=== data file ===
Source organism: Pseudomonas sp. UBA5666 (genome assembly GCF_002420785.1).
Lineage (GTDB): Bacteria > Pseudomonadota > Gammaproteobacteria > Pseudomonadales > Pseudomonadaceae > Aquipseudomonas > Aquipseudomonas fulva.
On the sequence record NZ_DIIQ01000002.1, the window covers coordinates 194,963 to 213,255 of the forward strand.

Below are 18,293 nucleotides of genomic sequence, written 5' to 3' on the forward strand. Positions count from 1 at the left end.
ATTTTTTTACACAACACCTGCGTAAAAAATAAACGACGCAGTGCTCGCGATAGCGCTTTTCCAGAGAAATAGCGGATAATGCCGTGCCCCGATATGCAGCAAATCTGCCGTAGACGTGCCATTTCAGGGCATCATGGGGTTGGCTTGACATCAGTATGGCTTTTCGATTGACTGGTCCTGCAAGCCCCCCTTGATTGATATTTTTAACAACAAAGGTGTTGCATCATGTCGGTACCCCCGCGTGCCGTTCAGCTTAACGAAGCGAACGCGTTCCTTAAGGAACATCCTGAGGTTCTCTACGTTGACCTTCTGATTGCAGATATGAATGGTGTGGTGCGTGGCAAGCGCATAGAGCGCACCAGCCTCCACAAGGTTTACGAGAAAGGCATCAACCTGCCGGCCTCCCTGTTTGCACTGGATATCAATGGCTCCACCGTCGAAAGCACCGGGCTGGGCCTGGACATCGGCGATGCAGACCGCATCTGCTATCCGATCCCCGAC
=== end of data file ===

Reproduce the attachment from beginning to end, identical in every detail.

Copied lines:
Source organism: Pseudomonas sp. UBA5666 (genome assembly GCF_002420785.1).
Lineage (GTDB): Bacteria > Pseudomonadota > Gammaproteobacteria > Pseudomonadales > Pseudomonadaceae > Aquipseudomonas > Aquipseudomonas fulva.
On the sequence record NZ_DIIQ01000002.1, the window covers coordinates 194,963 to 213,255 of the forward strand.

Below are 18,293 nucleotides of genomic sequence, written 5' to 3' on the forward strand. Positions count from 1 at the left end.
ATTTTTTTACACAACACCTGCGTAAAAAATAAACGACGCAGTGCTCGCGATAGCGCTTTTCCAGAGAAATAGCGGATAATGCCGTGCCCCGATATGCAGCAAATCTGCCGTAGACGTGCCATTTCAGGGCATCATGGGGTTGGCTTGACATCAGTATGGCTTTTCGATTGACTGGTCCTGCAAGCCCCCCTTGATTGATATTTTTAACAACAAAGGTGTTGCATCATGTCGGTACCCCCGCGTGCCGTTCAGCTTAACGAAGCGAACGCGTTCCTTAAGGAACATCCTGAGGTTCTCTACGTTGACCTTCTGATTGCAGATATGAATGGTGTGGTGCGTGGCAAGCGCATAGAGCGCACCAGCCTCCACAAGGTTTACGAGAAAGGCATCAACCTGCCGGCCTCCCTGTTTGCACTGGATATCAATGGCTCCACCGTCGAAAGCACCGGGCTGGGCCTGGACATCGGCGATGCAGACCGCATCTGCTATCCGATCCCCGAC